In the spirit of serving humanity – Part 3
We continue our journey highlighting the journey of Peace Corps volunteers (PCV). In this third and final instalment, the underlying and broad message is that volunteerism is a combination of one’s personal choices, external influences, and a keen sense of giving back in some form or manner.
Again, we would like to reiterate that being a volunteer takes consistency of thought, action, and a plan to see it through.
Humanity will tide over the coronavirus pandemic, but it will leave some very valuable lessons, and life, as we know it, will be ‘rebooted’. Let us acknowledge those on the front line – medical professionals, supporting staff, law-enforcement officers, workers in the supermarkets and pharmacies, and those ensuring that utilities and public transport run smoothly – and everyone else who, in this time of unprecedented challenge, has contributed, with their relentless acts of kindness, to helping others.
‘Helping others’ should not merely be a term; it is imperative, more than ever, that we recalibrate ourselves as individuals and that, collectively, we take time out and help those in need and bring hope and cheer in their lives.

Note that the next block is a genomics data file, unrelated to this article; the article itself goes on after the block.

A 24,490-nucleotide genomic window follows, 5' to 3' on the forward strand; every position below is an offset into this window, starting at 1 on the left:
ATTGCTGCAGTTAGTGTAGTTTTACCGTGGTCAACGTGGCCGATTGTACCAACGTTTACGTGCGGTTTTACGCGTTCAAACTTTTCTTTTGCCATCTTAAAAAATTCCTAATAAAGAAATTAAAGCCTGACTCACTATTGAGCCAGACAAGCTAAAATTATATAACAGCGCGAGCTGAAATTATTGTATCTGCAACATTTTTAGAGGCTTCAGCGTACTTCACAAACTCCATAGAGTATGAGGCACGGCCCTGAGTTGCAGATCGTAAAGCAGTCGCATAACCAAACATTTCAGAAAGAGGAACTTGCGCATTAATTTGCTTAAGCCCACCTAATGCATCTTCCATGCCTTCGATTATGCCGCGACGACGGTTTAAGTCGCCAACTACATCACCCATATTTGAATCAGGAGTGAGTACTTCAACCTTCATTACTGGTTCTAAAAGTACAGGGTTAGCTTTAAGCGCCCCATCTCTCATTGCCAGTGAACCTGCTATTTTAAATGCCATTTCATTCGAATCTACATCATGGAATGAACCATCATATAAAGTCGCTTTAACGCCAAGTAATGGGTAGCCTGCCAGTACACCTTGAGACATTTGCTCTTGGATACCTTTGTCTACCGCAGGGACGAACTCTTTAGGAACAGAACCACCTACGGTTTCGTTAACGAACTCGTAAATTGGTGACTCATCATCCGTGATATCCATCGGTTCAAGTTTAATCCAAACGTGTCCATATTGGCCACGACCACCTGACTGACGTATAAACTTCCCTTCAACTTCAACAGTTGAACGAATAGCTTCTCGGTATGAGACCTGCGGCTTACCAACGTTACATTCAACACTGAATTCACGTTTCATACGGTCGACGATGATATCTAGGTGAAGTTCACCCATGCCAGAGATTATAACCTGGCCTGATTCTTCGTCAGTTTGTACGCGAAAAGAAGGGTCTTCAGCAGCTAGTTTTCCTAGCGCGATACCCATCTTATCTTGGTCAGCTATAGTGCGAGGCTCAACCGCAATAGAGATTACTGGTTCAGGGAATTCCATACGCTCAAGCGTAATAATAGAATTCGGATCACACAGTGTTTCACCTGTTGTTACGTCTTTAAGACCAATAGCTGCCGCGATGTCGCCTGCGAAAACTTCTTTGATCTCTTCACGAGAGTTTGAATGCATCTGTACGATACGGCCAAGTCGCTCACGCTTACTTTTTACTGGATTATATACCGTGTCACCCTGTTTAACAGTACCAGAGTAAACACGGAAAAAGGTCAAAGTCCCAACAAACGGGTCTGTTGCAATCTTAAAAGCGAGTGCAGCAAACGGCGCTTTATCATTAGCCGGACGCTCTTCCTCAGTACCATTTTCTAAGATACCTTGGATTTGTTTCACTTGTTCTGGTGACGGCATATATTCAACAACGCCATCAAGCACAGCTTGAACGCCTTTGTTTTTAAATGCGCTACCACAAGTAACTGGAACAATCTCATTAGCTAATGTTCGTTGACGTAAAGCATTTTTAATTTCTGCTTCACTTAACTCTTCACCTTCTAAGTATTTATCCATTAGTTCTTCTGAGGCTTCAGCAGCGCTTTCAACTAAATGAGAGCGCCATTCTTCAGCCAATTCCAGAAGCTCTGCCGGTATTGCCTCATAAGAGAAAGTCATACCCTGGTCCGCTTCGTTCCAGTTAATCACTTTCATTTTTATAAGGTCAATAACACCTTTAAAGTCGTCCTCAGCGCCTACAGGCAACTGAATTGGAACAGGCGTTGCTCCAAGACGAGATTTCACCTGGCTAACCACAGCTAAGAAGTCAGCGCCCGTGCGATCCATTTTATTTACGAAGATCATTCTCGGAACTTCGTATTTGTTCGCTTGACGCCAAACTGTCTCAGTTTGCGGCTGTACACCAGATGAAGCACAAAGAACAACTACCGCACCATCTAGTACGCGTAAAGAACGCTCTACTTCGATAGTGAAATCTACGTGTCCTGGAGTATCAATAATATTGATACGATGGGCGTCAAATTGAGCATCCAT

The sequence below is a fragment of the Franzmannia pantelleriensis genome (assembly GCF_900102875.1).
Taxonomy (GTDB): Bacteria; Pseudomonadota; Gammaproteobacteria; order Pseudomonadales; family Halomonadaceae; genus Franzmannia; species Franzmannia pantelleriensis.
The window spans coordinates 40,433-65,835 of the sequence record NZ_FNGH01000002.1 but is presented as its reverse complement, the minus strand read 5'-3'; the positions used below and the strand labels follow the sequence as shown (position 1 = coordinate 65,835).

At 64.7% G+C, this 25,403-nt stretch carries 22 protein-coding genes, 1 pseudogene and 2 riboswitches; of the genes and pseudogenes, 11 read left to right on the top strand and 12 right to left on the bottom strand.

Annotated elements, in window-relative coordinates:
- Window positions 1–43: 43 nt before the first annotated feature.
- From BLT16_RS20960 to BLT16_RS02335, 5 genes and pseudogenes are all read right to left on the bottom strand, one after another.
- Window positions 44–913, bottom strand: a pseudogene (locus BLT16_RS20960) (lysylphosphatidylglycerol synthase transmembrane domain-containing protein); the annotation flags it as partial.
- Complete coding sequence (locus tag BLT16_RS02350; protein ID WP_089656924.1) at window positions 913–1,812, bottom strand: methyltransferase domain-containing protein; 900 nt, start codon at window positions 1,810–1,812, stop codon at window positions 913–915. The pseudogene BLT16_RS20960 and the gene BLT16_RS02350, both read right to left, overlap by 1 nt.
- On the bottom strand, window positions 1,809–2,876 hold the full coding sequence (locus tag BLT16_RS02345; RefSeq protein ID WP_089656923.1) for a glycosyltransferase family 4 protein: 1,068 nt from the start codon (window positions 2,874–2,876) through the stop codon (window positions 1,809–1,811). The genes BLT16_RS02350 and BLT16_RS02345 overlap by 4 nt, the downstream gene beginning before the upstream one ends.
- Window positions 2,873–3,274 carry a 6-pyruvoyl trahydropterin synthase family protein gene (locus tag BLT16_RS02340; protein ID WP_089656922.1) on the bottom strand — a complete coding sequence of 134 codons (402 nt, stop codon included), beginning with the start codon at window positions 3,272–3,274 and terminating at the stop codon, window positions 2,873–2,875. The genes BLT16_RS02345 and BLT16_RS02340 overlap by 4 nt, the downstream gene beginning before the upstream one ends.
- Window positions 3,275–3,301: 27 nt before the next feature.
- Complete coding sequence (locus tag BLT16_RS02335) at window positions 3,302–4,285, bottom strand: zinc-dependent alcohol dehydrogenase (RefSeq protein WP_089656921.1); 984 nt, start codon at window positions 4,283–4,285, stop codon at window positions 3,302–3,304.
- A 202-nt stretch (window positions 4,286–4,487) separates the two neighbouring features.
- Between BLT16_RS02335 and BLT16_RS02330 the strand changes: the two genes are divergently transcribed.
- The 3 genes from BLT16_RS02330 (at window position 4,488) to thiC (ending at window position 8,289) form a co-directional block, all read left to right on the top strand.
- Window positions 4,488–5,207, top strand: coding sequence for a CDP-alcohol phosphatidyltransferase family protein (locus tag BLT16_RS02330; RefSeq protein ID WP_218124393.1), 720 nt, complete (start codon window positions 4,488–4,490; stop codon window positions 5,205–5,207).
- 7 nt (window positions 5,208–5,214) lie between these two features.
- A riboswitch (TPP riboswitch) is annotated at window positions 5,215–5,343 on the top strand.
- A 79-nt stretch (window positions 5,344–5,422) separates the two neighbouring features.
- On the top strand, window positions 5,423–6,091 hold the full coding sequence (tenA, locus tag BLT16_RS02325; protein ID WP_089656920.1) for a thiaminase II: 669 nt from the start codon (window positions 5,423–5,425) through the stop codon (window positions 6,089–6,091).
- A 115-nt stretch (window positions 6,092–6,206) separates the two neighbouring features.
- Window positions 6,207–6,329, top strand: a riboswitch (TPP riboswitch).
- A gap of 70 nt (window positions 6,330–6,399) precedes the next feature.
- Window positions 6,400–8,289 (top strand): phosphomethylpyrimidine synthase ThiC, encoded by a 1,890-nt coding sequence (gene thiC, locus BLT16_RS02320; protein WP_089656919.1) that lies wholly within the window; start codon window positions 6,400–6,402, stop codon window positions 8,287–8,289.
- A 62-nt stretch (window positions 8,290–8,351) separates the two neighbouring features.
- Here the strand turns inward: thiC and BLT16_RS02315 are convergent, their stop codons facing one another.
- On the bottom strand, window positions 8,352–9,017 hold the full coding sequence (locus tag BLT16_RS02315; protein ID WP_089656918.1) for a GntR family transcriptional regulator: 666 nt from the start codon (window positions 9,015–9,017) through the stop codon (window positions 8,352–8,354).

Hope lives, and it makes the world go round … forever.
Motivated to volunteer
Kelly King from Topeka, Kansas.
Why did you gravitate to volunteerism?
“When I originally started volunteering in college, my main motivation was to make friends and try new things. Quickly, I fell in love with volunteering because it is a great way to connect with my new community in a deep and personal way.
“I was able to work with organisations and people whose values are similar to mine. The people that I have had the joy to meet while volunteering have made the experiences worthwhile and keep me coming back.”
Why do you think volunteering is necessary?
“Volunteering gives to the community and to the volunteer. The organisations volunteers work with are able to have their necessities met when they might not have the resources to do it internally. For the volunteer, it relieves stress and builds a sense of self-worth.”
Volunteerism is often perceived as ‘free’ or as work you would do when you’re ‘jobless’. How can this mindset be changed?
“Honestly, when you get out and do it, you will realise that volunteering gives back to you in a profound way. If there is an organisation your values align with and you spend an afternoon helping fulfil their odd jobs, you will leave with new skills, meaningful relationships, and, possibly, a change in values (how you value your time, material things, etc).”